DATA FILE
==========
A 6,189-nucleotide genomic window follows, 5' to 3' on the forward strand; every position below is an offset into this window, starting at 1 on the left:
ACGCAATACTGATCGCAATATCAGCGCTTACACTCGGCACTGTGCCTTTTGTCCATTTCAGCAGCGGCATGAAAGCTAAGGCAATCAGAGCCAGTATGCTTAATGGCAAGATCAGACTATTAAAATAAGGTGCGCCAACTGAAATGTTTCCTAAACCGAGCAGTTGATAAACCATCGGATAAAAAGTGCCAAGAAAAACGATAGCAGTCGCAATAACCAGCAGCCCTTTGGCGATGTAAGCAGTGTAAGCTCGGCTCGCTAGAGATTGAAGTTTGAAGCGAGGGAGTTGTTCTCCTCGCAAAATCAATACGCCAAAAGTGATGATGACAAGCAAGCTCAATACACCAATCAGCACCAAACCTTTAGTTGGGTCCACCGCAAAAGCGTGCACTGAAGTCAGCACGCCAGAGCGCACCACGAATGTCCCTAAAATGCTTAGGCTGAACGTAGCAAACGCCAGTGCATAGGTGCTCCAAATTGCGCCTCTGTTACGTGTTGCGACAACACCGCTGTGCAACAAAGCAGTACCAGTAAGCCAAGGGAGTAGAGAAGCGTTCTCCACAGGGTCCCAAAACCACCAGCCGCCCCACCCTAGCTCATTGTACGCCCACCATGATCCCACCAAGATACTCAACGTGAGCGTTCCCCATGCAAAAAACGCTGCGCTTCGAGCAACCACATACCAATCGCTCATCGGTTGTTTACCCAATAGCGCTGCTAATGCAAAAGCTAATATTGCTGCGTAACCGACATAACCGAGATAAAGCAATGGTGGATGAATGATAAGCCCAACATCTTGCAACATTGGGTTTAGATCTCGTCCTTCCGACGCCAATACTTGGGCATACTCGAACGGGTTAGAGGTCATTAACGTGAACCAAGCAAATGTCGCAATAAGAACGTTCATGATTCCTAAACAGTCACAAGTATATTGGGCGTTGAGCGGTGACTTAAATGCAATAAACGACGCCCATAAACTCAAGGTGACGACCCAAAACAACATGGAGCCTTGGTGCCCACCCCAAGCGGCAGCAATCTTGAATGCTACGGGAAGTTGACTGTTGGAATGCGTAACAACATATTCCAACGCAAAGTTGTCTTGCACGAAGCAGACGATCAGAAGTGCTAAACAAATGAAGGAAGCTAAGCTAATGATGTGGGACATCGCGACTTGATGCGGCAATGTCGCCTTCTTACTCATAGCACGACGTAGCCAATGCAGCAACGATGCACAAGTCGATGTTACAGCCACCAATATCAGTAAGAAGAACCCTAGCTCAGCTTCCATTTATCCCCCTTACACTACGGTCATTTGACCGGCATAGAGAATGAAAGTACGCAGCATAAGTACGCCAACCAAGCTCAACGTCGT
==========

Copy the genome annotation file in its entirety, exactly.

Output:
A 6,189-nucleotide genomic window follows, 5' to 3' on the forward strand; every position below is an offset into this window, starting at 1 on the left:
ACGCAATACTGATCGCAATATCAGCGCTTACACTCGGCACTGTGCCTTTTGTCCATTTCAGCAGCGGCATGAAAGCTAAGGCAATCAGAGCCAGTATGCTTAATGGCAAGATCAGACTATTAAAATAAGGTGCGCCAACTGAAATGTTTCCTAAACCGAGCAGTTGATAAACCATCGGATAAAAAGTGCCAAGAAAAACGATAGCAGTCGCAATAACCAGCAGCCCTTTGGCGATGTAAGCAGTGTAAGCTCGGCTCGCTAGAGATTGAAGTTTGAAGCGAGGGAGTTGTTCTCCTCGCAAAATCAATACGCCAAAAGTGATGATGACAAGCAAGCTCAATACACCAATCAGCACCAAACCTTTAGTTGGGTCCACCGCAAAAGCGTGCACTGAAGTCAGCACGCCAGAGCGCACCACGAATGTCCCTAAAATGCTTAGGCTGAACGTAGCAAACGCCAGTGCATAGGTGCTCCAAATTGCGCCTCTGTTACGTGTTGCGACAACACCGCTGTGCAACAAAGCAGTACCAGTAAGCCAAGGGAGTAGAGAAGCGTTCTCCACAGGGTCCCAAAACCACCAGCCGCCCCACCCTAGCTCATTGTACGCCCACCATGATCCCACCAAGATACTCAACGTGAGCGTTCCCCATGCAAAAAACGCTGCGCTTCGAGCAACCACATACCAATCGCTCATCGGTTGTTTACCCAATAGCGCTGCTAATGCAAAAGCTAATATTGCTGCGTAACCGACATAACCGAGATAAAGCAATGGTGGATGAATGATAAGCCCAACATCTTGCAACATTGGGTTTAGATCTCGTCCTTCCGACGCCAATACTTGGGCATACTCGAACGGGTTAGAGGTCATTAACGTGAACCAAGCAAATGTCGCAATAAGAACGTTCATGATTCCTAAACAGTCACAAGTATATTGGGCGTTGAGCGGTGACTTAAATGCAATAAACGACGCCCATAAACTCAAGGTGACGACCCAAAACAACATGGAGCCTTGGTGCCCACCCCAAGCGGCAGCAATCTTGAATGCTACGGGAAGTTGACTGTTGGAATGCGTAACAACATATTCCAACGCAAAGTTGTCTTGCACGAAGCAGACGATCAGAAGTGCTAAACAAATGAAGGAAGCTAAGCTAATGATGTGGGACATCGCGACTTGATGCGGCAATGTCGCCTTCTTACTCATAGCACGACGTAGCCAATGCAGCAACGATGCACAAGTCGATGTTACAGCCACCAATATCAGTAAGAAGAACCCTAGCTCAGCTTCCATTTATCCCCCTTACACTACGGTCATTTGACCGGCATAGAGAATGAAAGTACGCAGCATAAGTACGCCAACCAAGCTCAACGTCGT